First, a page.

Now, there’s a sensitive issue that still exists. And it’s this issue of increasing energy transfer from the tropics to the poles. And, in my view, there’s also this issue of a possible increasing energy transfer from hemisphere to hemisphere. Neither of these questions were addressed by the criticisms which looked, from the receiving end, a lot more like an ad hominem attack than of an actual exploration of the issues involved.

      What’s the best response in this situation?

      1. Fix problems.
      2. Don’t double down on incorrect information.
      3. Continue work.
      4. Continue effective communications.
      5. Ignore the BS.

      For this reason, continuing to revisit the WaPo article is probably a bad idea. There’s a lot of important work to do. A lot of generating ideas that specialists may eventually find useful and expand upon. A lot of effort necessary to actually work to help people by talking about things that actually really do need to be talked about.

      OK, so there’s one more point here to consider that in a perfect world would not be a problem. And it’s this issue that the issue of climate change has been intentionally suppressed by a number of entities and political parties with ties to the fossil fuel industry. Media suppression of climate change information is rampant and media coverage does tend to play to scientific reticence where it does exist. An example of this is the fact that a number of scientists, in an effort to not appear ‘alarmist’, were goaded into the trap of making fossil fuel industry supporting statements like ‘no single extreme weather event can be fully attributed to climate change.’

      This is reticence in action. And though it may be technically true, it generates the incorrect impression. That being that climate change does not generate extreme weather — which it absolutely does and it does this with increasing frequency and force of late.

      So it is true that the media has broadly not been helpful in raising awareness on climate risks. That some scientists have been played in such a way as to downplay risks. A handful of scientists who deny climate risks have given much broader coverage and respect than they deserve. And the resulting overall impression from the public is one of less risk than the risk that actually exists.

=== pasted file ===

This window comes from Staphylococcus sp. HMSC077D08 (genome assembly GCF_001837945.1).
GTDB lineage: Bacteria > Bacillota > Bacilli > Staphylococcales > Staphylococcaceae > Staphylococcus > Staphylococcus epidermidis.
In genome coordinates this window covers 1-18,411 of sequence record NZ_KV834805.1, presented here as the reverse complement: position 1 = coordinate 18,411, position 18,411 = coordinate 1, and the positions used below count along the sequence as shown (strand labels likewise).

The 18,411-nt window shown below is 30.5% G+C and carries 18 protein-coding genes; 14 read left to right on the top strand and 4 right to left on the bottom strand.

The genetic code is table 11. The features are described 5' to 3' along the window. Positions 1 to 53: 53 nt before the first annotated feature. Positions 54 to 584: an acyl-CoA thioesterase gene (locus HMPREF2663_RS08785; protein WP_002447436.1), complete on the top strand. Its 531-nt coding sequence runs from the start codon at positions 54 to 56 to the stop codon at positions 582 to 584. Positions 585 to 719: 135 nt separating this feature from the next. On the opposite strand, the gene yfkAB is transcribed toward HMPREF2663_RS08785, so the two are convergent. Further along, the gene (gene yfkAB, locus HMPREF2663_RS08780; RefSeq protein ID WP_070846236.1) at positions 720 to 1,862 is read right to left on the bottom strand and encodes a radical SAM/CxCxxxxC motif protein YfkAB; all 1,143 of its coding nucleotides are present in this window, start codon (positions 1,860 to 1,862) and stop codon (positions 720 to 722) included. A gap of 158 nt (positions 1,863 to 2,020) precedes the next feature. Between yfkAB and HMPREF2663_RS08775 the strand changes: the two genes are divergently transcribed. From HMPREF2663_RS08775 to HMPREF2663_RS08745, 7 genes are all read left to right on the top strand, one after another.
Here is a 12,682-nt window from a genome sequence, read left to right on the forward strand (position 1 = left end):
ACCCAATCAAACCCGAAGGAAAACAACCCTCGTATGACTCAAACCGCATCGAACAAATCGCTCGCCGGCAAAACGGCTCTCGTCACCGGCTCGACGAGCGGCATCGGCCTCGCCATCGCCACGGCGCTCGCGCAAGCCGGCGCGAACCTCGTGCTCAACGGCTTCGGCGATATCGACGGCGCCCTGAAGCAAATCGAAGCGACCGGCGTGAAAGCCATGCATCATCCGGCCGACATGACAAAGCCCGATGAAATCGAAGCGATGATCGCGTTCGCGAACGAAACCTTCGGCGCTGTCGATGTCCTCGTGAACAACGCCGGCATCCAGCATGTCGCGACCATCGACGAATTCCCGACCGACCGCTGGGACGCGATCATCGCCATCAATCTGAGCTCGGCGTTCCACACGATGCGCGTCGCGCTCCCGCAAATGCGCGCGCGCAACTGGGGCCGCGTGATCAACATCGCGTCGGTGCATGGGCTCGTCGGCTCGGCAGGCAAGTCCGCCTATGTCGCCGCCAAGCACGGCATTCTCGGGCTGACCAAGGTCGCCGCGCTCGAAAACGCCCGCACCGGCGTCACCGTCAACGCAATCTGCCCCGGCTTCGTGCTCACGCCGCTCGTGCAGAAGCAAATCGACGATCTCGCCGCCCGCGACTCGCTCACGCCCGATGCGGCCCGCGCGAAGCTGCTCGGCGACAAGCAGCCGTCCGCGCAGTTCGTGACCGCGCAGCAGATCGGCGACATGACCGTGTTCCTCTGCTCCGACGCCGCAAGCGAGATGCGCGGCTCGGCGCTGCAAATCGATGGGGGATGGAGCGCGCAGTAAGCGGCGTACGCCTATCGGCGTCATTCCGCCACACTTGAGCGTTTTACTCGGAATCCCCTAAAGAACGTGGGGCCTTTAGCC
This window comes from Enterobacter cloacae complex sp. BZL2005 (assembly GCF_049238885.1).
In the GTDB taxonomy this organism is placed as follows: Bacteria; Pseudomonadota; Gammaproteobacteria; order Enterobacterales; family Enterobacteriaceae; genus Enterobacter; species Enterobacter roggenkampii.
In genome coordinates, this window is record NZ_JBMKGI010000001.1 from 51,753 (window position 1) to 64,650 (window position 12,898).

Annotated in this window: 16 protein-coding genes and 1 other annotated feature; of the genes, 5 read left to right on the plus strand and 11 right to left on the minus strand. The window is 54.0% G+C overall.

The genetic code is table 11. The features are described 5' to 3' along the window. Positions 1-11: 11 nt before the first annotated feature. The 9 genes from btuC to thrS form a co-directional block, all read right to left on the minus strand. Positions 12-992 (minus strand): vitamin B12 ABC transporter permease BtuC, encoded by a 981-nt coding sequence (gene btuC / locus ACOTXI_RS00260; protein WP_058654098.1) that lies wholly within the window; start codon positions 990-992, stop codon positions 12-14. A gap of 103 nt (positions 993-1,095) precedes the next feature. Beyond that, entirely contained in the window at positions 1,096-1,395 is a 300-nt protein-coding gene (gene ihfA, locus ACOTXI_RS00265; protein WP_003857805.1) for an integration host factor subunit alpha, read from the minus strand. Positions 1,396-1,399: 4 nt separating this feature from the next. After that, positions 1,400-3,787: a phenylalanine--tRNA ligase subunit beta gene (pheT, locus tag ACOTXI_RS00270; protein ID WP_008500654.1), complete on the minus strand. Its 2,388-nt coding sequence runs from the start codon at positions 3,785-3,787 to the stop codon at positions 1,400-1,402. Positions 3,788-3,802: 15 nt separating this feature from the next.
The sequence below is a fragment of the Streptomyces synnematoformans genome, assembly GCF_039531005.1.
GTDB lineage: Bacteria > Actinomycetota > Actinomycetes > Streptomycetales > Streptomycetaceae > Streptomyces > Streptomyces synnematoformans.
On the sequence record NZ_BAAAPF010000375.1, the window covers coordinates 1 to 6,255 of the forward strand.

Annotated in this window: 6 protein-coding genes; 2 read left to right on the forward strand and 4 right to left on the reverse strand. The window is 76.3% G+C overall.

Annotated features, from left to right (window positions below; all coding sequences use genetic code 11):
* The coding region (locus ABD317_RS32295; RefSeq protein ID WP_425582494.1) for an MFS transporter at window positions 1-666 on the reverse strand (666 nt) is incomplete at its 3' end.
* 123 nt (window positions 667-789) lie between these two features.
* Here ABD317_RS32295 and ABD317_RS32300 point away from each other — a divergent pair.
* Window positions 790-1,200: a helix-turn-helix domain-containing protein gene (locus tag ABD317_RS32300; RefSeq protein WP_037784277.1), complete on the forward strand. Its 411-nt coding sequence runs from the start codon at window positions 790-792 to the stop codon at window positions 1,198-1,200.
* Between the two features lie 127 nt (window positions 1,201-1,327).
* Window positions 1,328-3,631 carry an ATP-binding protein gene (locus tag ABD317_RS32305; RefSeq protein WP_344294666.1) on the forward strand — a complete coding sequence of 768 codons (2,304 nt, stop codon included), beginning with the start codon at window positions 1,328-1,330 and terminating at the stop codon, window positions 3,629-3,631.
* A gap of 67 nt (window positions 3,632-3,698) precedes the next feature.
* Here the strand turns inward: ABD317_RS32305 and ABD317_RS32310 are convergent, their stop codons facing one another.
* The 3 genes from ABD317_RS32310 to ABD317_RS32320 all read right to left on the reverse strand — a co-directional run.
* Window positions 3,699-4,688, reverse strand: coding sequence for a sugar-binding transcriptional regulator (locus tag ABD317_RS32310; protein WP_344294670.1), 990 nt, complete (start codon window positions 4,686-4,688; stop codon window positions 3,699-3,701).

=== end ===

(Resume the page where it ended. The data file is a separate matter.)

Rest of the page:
This is the state of play as is. And it’s pretty crappy. And it’s one we’d like to try to change. But you can’t do that if you’re too proud to accept a correction and in an attempt to protect your image you double down on bad information. One thing does not justify the other.

      In the end, adversity can serve to refine your message — IF you accept corrections from experts, that is. If you’re wise enough to fight on ground of your choosing and not be goaded into defending a technicality that’s basically incorrect and, in the process, sacrifice the broader truth of your overall message.

      Reply
      • Shawn Redmond

         /  July 20, 2016

        Wow incredible insight, changes the way I’ll read things. You’re a gifted word smith thanks one and all for this blog.

        Reply
    • Mulga Mumblebrain

       /  July 20, 2016

      Shawn, when I survey the rise of deranged denialism and hatred of renewable energy under Frau May in the UK, the totally evil and morally insane Republican platform, and the rising tide of denialist fanaticism and hatred of renewable energy, and a concerted political campaign to destroy it in favour of fossil fuels, here in Australia, I am strongly reinforced in my opinion that the Right want humanity to be destroyed. When I see the only new Minister, Canavan (a moron with it written all over his face)smarmily asserting that he does believe in greenhouse gases, but that the problem is overblown, and not mining coal will make people poor(as if the Right EVER worried about impoverishing people!)and then read an article he, supposedly, wrote, in the Murdoch cancer’s denialist flag-shit, the ‘Australian’, where he compared the belief that CO2 emission cause climate change to the medieval belief that witches cause storms, I despair. Evil imbecility is on the march, egged on by the Murdoch diabolism, and these creatures either possess a death-wish so hypertrophied as to defy belief, or they think that only their Eternal Enemy, other people, will die, and they will be mysteriously spared. Or they are all religious fanatics who want to destroy the world to hasten the Rapture.

      Reply
  18. John B Davies

     /  July 20, 2016

    June 2016 was a very warm June, despite the El Nino having ended. Nevertheless this is what is to be expected, the same thing happened in 1998, the warmth caused by an El Nino lasts beyond the El Nino by a few months. In September 2016 the world will be much cooler just as it was in September 1998. Despite this it is true that the world is warming quite rapidly and we are facing an existential crisis.

    Reply